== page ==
Thursday, October 13, 2011

Cancer Fundraising and Advocacy: Audience Matters

Yesterday, Philadelphia Flyers' fans booed a public service advertisement sponsored by NHL's Hockey Fights Cancer.  The advertisement aired during the game was to solicit donations for The Leukemia & Lymphoma Society
Some say that the fans were not booing the cancer charity or Hockey Fights Cancer's mission, instead they were booing the "hated" players from rival teams featured in the video (none were from Canucks who were facing Flyers on the arena!)  Read the news at Yahoo Sports or Huffington Post.  Still, this behavior goes too far.  It is legitimate to ask: was this the failure of the fans or a bad placement of an ad.  I think, it was a failure of both: the fans who booed and behaved as drunken idiots and the Hockey Fights Cancer team who failed to include at least one Philadelphia Flyers player in the ad.  So, what are the rules of successful fundraising and advocacy.

What does it take to raise funds and increase awareness?  What make a successful charity tick?

First and foremost, brand recognition is the key.  Branding helps people understand what does the charity stands for.  A brand for a charity is not the same as a commercial entity's brand.  Joe Saxton writes: Beliefs are at the heart of why charities exist and they are one of the most accessible parts of a charity's brand... a belief-based brand allows, even suggests, that the road to success will be paved with the rollercoaster of success and failure...Vision is the synthesis of a set of organisation beliefs, woven into a statement of how the world should be.[1]

Everybody recognizes the brand Leukemia & Lymphoma Society and it is quite obvious from the name what they stand for.  The Society knows how to get the word out on Twitter, Facebook, LinkedIn, and other social media forums.  And, yet their message was booed by the Flyers.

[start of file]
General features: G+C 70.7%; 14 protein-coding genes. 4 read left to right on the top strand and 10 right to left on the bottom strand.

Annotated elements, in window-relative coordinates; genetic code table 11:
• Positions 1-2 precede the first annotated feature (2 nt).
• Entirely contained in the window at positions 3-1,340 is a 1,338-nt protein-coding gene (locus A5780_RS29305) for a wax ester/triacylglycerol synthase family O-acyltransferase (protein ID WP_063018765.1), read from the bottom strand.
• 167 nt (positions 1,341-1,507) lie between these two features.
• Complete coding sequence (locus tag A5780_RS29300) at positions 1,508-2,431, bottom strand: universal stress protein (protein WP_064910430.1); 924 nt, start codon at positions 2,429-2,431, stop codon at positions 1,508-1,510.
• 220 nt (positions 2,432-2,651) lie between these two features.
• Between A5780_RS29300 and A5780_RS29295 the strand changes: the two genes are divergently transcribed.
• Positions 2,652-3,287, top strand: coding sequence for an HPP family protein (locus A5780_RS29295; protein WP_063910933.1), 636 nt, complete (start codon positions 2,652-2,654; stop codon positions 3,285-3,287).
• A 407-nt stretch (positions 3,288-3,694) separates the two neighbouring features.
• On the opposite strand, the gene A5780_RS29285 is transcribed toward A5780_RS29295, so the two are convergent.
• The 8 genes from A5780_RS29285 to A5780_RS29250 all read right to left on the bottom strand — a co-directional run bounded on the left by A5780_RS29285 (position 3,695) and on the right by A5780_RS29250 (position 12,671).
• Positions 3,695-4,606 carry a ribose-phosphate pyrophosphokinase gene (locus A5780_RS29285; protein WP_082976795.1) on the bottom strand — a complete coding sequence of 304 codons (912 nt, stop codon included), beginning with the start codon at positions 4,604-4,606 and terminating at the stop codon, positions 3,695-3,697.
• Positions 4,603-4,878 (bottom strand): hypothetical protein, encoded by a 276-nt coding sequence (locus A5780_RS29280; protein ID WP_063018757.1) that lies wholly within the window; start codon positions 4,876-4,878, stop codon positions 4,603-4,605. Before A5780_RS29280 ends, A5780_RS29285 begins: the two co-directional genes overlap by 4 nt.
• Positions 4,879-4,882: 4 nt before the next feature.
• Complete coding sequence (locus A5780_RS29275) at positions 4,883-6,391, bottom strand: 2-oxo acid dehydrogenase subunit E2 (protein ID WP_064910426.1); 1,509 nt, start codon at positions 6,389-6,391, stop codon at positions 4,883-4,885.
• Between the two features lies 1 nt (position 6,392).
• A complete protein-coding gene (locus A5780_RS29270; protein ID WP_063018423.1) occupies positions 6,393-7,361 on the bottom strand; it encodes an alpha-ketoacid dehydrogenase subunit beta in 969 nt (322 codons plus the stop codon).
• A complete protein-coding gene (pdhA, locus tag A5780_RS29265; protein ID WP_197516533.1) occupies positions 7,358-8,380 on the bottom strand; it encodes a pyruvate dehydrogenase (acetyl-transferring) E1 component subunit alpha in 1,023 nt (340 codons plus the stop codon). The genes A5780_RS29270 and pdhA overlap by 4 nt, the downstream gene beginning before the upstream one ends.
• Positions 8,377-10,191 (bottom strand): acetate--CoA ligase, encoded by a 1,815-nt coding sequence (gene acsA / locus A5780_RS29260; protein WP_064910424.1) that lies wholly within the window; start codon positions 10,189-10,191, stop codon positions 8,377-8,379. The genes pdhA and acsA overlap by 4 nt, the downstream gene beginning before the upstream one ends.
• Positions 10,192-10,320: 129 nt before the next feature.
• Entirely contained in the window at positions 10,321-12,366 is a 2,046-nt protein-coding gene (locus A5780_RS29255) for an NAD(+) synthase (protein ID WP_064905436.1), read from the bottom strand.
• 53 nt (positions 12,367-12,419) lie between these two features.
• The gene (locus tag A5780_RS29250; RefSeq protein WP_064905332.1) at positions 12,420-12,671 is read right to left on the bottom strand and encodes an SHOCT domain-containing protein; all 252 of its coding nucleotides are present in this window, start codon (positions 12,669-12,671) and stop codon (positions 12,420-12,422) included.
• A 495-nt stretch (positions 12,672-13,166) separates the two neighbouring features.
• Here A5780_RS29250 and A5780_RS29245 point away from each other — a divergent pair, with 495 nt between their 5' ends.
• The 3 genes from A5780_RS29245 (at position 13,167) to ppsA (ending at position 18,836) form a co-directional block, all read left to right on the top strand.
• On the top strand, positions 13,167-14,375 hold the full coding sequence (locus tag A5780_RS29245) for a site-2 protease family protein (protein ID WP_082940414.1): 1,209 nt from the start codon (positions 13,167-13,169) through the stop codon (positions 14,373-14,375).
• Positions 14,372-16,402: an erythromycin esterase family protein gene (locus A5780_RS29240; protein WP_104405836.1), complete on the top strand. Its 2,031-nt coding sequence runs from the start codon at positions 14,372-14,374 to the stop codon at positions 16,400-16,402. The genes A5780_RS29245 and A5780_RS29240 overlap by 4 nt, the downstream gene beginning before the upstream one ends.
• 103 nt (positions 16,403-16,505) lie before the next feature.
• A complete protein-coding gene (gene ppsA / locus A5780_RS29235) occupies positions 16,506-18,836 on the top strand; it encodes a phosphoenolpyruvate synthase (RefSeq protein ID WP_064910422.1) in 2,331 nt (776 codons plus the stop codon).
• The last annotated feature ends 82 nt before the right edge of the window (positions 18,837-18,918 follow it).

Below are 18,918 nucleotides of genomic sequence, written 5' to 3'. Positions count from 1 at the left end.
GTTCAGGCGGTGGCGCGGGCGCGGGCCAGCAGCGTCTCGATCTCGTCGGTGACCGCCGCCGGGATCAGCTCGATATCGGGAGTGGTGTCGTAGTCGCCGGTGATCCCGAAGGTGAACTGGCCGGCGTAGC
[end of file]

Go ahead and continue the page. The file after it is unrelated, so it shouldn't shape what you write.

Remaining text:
Is it because the audience at that moment were far removed from the cause!  Eva Jonas and her colleagues published a research article 10 years ago where she called such behavior the Scrooge Effect—In her survey of people living close or few blocks away from a funeral home, she found that people close to the funeral home were more compassionate and receptive to the calls of giving to a charitable cause compared to those who lived further away.[2]
Know your audience.  This is where the Hockey Fights Cancer failed.  They did not do their homework.  The fans' inner beast cried: I'm a Flyer, talk to me in a Flyer-speak!  Appeals made at a spectator sporting event are better suited for building a brand; are effective in raising funds for a disaster that occurred in the immediate pasta hurricane or a tsunami—but poorly suited for general fund raising.  Karen Prater in her research found that charities are actually most successful in participatory sports, such as, runs, walks and marathons.[3]  Think about 3-day walk, race for the cure, and so on.

A good place to understand what motivates people into giving is to read Tina Brand's thesis, "The joy of giving: an investigation of positive fundraising techniques."[4]

Also know your customers.  One charity where I'm involved, International Cancer Advocacy Network, gets most of the referrals through the word of mouth.  That remains the most effective way for patients to seek help.  Local chapters are also important and so are the local fundraising and outreach activities.

Flyer fans failed on this one, and surely must be feeling embarrassed, but to be fair they do organize several cancer fundraisers all year.  Still, its OK to whack Flyers' piñata for now (since it looks like Barney) and have some fun.

Cited Refs:
  1. A strong charity brand comes from strong beliefs and values. Joe Saxton. | Free PDF | Google Scholar |
  2. The Scrooge Effect: Evidence that Mortality Salience Increases Prosocial Attitudes and Behavior. Eva Jonas, et al. Pers Soc Psychol Bull. Oct. 2002;28(10):1342-1353 | Abstract | DOI | Google Scholar |
  3. Participatory Sporting Events as Fundraising Vehicles. Karen Prater. Mar. 2009.  Thesis: University of Oregon | FullText | URI | Google Scholar |
  4. The joy of giving: an investigation of positive fundraising techniques. Tina M Brand. May 2010. Thesis: Rutgers. | Abstract | Free PDF at Rutgers Lib | Google Scholar | Jonas, E., Schimel, J., Greenberg, J., & Pyszczynski, T. (2002). The Scrooge Effect: Evidence that Mortality Salience Increases Prosocial Attitudes and Behavior Personality and Social Psychology Bulletin, 28 (10), 1342-1353 DOI: 10.1177/014616702236834


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